BOSTON -- Beleaguered Massachusetts CIO Peter Quinn has resigned, but the controversy surrounding his decision to adopt OpenDocument formats won't end with his departure. State officials haven't indicated they plan to amend Quinn's plan to adopt OpenFormat standards by Jan. 1, 2007 -- a deadline that has advocates for people with disabilities worried.
At a December State House forum focused on the future of electronic document management, advocates forcefully reminded state officials, industry executives and academia that the move could jeopardize jobs unless care is taken to make the new technology usable for everyone.
Speaking from the audience during a question-and-answer period, Brian Charlson, vice president of computer training at the Carroll Center for the Blind in Newton, Mass., said he and others with visual impairments rely on the adaptive technologies developed over the years to work with Microsoft products. Their jobs depend upon it. With 70% unemployment among the disabled, "the thought of change that could affect that in any way is frightening," Charlson told the panel.
Microsoft products have only gradually become user-friendly for the disabled, as third-party vendors have generated a suite of tools that cater to the visual- and motor-impaired user. While the representatives for the disabled do not doubt that new formats can be made user-friendly, they worry that these modifications will take considerable time and money.
In response to concerns, Quinn assured forum attendees that no one will be left behind -- and said the initial deadline could be pushed back to accommodate the needs of employees with disabilities. "We will not disenfranchise anybody in the community," he told a packed room.
He was joined on the panel by Robert F. Sproull, vice president, Sun Microsystems Laboratories, Sun Microsystems Inc.; Bob Sutor, vice president, standards and open source, IBM; Alan Yates, general manager, business strategy, Information Worker Group, Microsoft Corp.; and Judy Brewer, director of the Web Accessibility Initiative for the World Wide Web Consortium (W3C).
Sproull did agree that there is "work to be done" to accommodate disabled employees. He insisted, however, that the open source format allows for a rapid pace of innovation. Sutor said products based on it would be accessible by the state's deadline.
It's not clear yet how Quinn's surprise Christmas Eve resignation will affect the open source plan. His departure is the latest wrinkle in a controversial decision made in September by the Massachusetts Information Technology Division (ITD) to move away from proprietary office product applications from Microsoft and other vendors to those based on open standards, such as the OpenDocument Format (ODF) ratified by OASIS, a not-for-profit, international consortium. In recent weeks, the Romney Administration opened the door for Microsoft, praising the software giant's decision to submit its Office Open XML format to Ecma International, a standards body, indicating that Massachusetts would consider multiple office applications that meet its new open format requirements.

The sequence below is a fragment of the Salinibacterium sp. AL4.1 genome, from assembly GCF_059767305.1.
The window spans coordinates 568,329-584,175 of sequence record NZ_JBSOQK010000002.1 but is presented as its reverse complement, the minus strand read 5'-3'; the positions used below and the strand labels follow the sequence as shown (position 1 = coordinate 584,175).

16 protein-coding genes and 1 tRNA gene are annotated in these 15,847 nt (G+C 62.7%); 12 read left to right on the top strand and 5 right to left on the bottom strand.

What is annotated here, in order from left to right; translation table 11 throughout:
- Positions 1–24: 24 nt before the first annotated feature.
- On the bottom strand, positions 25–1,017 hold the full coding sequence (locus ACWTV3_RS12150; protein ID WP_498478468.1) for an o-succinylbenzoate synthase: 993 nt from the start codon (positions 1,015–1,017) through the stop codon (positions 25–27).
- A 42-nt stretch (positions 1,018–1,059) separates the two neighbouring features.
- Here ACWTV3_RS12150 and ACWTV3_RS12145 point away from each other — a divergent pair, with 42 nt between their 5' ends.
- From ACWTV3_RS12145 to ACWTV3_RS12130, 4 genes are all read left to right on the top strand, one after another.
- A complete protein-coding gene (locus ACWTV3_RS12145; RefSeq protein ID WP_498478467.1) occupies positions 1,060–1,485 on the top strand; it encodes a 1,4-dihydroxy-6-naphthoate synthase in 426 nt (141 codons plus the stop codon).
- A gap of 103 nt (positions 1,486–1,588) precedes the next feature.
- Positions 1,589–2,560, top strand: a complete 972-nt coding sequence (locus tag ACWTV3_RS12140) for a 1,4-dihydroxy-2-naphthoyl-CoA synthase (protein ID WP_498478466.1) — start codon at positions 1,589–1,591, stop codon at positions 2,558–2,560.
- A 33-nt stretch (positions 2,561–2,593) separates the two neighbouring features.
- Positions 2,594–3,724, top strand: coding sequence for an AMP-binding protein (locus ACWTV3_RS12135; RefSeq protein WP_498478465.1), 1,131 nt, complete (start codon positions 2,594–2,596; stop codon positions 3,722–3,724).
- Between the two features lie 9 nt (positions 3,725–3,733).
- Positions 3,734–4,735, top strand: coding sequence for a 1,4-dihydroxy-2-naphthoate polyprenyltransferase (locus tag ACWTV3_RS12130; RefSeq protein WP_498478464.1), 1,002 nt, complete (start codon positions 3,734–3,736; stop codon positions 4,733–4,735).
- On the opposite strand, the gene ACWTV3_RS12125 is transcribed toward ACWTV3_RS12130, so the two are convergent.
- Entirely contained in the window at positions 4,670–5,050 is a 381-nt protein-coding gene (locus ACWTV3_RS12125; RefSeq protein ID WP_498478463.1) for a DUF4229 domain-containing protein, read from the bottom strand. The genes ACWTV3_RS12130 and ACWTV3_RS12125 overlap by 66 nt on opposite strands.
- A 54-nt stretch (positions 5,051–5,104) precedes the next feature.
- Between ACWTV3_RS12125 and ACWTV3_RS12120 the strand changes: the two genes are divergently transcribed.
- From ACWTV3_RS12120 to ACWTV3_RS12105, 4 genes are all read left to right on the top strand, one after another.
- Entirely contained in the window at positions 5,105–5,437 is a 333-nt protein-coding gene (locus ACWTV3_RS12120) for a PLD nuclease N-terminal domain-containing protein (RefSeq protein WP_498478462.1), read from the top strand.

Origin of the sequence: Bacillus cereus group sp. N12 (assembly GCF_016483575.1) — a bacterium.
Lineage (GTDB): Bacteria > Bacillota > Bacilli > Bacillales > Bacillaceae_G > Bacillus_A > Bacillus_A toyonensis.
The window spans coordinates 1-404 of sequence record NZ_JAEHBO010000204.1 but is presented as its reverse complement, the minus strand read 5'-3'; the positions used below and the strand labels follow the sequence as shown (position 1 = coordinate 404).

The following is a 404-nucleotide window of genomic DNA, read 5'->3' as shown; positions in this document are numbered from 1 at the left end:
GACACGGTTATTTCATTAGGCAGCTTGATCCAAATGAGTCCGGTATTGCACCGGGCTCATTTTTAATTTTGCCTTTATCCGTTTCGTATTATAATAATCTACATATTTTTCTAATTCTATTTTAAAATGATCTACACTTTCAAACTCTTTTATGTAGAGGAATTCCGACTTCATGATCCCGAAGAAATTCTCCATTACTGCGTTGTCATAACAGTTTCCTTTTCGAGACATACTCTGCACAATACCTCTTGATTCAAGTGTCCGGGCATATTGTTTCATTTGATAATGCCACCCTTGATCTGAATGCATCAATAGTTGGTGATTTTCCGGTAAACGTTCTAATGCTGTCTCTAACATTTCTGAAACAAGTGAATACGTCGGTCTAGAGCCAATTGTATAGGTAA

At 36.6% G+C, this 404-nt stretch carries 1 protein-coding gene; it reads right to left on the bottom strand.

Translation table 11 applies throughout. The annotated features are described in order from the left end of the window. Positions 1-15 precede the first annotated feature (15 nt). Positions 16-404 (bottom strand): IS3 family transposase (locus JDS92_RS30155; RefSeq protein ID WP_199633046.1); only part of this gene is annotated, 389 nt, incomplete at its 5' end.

Judy Brewer, director of the Web Accessibility Initiative (WAI) at the W3C, said Microsoft has an advantage when it comes to accessibility for the disabled, having already confronted disability issues for more than a decade.
"When Microsoft moved from 3.1 to Windows 95, Microsoft initially indicated they would not build in a screensaver, which excluded the blind," Brewer said. "Massachusetts took some pretty strong action to push Microsoft to build that in so that the state could continue purchasing Microsoft offerings, and Microsoft was also getting pressure from other sources," said Brewer, interviewed following the forum.
"As a result of 11 years of development, there is extensive support for accessibility needs in the Windows operating systems and Windows-based applications. The disability community in Massachusetts has come to rely on that support, and they are used to those products," she said.
Barbara Lybarger, general counsel for the Massachusetts Office on Disability, said the state is working on the issue. "We're still in the process of investigating the particulars of what works and what doesn't work," Lybarger said.
Some advocates for the disabled are taking a harder line with the state. Bill Allan, president of The Disability Policy Consortium Inc., a not-for-profit organization of volunteer disability rights activists, said his group is preparing a statement expressing its reservations.
"It is clear when we ask them direct questions, the open source and open document industry is nowhere near ready to make the Jan. 1, 2007, deadline," said Allan, reached after the meeting.
"We've said that the state really needs to assess the individual needs of disabled employees, and they need to get out from behind their desks to do it, " he said. "Every state has [already] put a lot of money into vocational rehab to train people on Microsoft Office platform, which is 99.9% of the job market."
Doug Robinson, executive director of the National Association of State CIOs, said the organization has not taken a position on open source or its ramifications for state employees with disabilities. "We support both the state and federal law on accessibility as it relates to IT resources, but we haven't crafted any kind of specific policy statement related to that," he said.
The political fallout of Quinn's open source decision is not a common scenario, he said. "This is just one in a series of architectural decisions that every state makes, so, no, I don't see this as a major issue on the plate of state CIOs. The situation in Massachusetts has become politicized, but I would say it's a relatively nominal discussion point in almost every other state. States are running open source and open standards in many areas. It's just something they make a business decision based on their current environment."